Barn Design: loafing sheds

I’ve mentioned loafing sheds a few times so I thought I would go into more detail about why they pop up in my plans so often. Where I am located, the winter is short (maybe 3 months top) and the worst aspect is not snowfall, but ice and wind. Horses need shelter from rain even more and loafing sheds are easy to construct because of the simple roofline construction. They can be expanded in length quite easily and are still cheaper then a traditional barn frame because of not needing large trusses.

Depending on the roof line it could be simple such as this slope (simplest roof construction, requires a pitch for rain – this example needs to have the interior lined with plywood to protect horses when kicking):

A more decorative overhang that takes a bit more carpentry skills (this overhang provides runoff further away from the horse shelter; and it still needs to have the interior lined for protection):

For interior details on this roof read this later post with photos on how the joists are done.

If you are in a hotter climate then myself, mare motels are even more open, just providing a roof for shade and rain protection. These are generally built with pipe support and metal roofing.

Things to consider:

* If money was no object, I would do my run in sheds in concrete blocks (best option for cold climates too and maximum durability). I was stabled at a race farm for a short period that had these and the insulation is notably cooler in summer and more protective in winter. Concrete would also need to lined in the interior for kick protection.

* The base pad of your loafing shed needs to be higher then the surronding area to allow run off. I have seen people not put in the money for the foundation – the area gets worn down with usage, becoming lower and collecting water, urine etc… It’s very important to have a pad of dirt, screenings and gravel (if you are using horse mats) to provide appropriate sloping away from the unit.

* At one ultra cheap boarding facility, I did see someone put in a loafing shed that was not anchored into the ground. During the first windstorm, the shed completely FLIPPED OVER! Can you imagine those poor horses!? A rule of thumb: the post should be in the ground 1/3 of it’s total length.

* An auger can be rented to drill holes in the ground for your posts if you don’t want to do it the old fashioned way (post hole digger!). Rental equipment places offer a hand held job (be prepared to get jolted!) that is gas run and they also rent out those that attach to a tractor. IMO the rental places can be difficult to rent one because fence building companies grab them up in the summer (be sure to line up early for your rental and rent on a weekday if possible); and the tractor attached augers are not as precise as I would like.

* In my area, most run in sheds and loafing sheds are finished out with metal siding. If you call and look around, you can find metal siding SECONDS – colors that were not quite accurate, orders that were not paid after being requested, or were returned by the consumer to the factory. This can offer you substantial discounts from retail if you are flexible about color.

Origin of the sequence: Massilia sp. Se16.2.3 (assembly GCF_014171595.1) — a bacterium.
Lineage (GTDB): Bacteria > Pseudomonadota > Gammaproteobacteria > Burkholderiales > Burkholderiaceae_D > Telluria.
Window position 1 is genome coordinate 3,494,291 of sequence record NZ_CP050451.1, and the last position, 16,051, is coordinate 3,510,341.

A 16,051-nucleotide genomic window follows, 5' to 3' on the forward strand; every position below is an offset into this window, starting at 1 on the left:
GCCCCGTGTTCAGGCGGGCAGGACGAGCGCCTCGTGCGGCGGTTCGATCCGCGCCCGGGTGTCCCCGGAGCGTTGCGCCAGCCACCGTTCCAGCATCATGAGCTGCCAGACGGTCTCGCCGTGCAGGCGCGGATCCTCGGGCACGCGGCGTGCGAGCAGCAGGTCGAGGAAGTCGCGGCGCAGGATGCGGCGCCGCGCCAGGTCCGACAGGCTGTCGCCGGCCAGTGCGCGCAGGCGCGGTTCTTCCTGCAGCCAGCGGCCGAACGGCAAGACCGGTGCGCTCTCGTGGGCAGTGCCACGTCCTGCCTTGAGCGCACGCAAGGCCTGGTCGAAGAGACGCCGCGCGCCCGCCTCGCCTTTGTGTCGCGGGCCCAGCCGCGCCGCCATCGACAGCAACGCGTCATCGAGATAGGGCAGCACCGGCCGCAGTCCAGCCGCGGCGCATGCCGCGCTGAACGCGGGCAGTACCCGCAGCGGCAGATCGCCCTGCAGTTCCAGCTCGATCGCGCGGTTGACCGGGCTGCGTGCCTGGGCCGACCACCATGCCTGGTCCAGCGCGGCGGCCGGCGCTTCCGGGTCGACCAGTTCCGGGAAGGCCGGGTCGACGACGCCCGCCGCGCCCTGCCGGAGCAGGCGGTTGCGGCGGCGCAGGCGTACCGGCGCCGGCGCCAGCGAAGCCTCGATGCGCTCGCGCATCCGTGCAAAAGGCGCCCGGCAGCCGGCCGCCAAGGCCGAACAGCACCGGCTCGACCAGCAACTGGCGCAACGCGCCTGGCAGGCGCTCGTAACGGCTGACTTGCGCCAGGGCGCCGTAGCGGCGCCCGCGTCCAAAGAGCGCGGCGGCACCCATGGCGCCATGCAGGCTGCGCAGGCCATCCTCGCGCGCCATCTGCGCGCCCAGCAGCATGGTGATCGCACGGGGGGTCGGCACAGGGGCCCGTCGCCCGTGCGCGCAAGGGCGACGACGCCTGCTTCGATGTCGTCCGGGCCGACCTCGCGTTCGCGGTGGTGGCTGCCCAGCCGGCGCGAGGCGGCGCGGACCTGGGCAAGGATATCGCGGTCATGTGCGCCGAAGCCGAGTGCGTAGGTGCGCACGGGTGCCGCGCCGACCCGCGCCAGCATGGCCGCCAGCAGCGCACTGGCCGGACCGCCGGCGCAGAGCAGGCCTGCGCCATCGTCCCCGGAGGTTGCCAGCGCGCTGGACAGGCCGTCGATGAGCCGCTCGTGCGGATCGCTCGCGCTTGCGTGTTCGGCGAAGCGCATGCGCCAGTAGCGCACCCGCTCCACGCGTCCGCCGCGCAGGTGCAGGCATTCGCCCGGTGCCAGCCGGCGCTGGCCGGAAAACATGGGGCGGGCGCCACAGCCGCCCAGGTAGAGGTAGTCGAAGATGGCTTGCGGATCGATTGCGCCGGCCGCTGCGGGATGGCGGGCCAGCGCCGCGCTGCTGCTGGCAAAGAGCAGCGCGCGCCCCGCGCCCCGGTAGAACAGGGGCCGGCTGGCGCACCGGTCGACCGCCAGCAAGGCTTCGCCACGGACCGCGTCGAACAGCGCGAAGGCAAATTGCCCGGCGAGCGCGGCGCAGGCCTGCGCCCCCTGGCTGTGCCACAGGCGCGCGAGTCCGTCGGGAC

* Metal siding, like many other materials (other then wood) will need to be lined. I know of two instances where unlined, metal loafing sheds caused serious harm: death to a foal that sliced it’s leg off and it had to be euthanized; and a mare who kicked through and sliced her leg, causing permanent lameness due to muscle and bone loss.

Plywood can be found at savings on Craigslist where roofers will often post stock for sale. I would opt for at least 3/4″, exterior ply if you can find it.

* Before lining with plywood, considering placing insulation between the metal and plywood. We did some insulation in a barn area and it made a huge difference! Quite unbelievable in how big a difference it made in terms of comfort. Check out Craigslist for folks selling off the end of batting rolls or check with a construction firm for ends and seconds for savings.

* While placing the loafing shed off in the middle of the field may seem like a great idea – it’s not. This was the situation at our former boarding stable – the difficulty arises in that you have to walk across the field to feed in the rain/snow, and if you need to make it a stall due to an emergency (like we did when BigT broke his pelvis), you are far away from any access point.

If a loafing shed is your only option for stabling, place it where you can convert it to a stall or run in paddock in case of medical or dry lot need. Here free standing panels are assembled to allow limited movement.

Of the construction books I have on stable construction the book: Building Small Barns, Sheds and Shelters by Monte Burch gives the best technical details on roof construction, even though it has limited info on run-in or loafing sheds.

This entry was posted in Barn Design, Horse care, stabling. Bookmark the permalink.

6 Responses to Barn Design: loafing sheds

  1. Pingback: Shedrows for horses « Horse Ideology

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  4. Pingback: Barn design: 4-stalls, L-shaped with flow « Horse Ideology

  5. Pingback: More horses need a parallel stall arrangement « Horse Ideology

  6. Pingback: Barn Design: Shedrows for horses | horseideology

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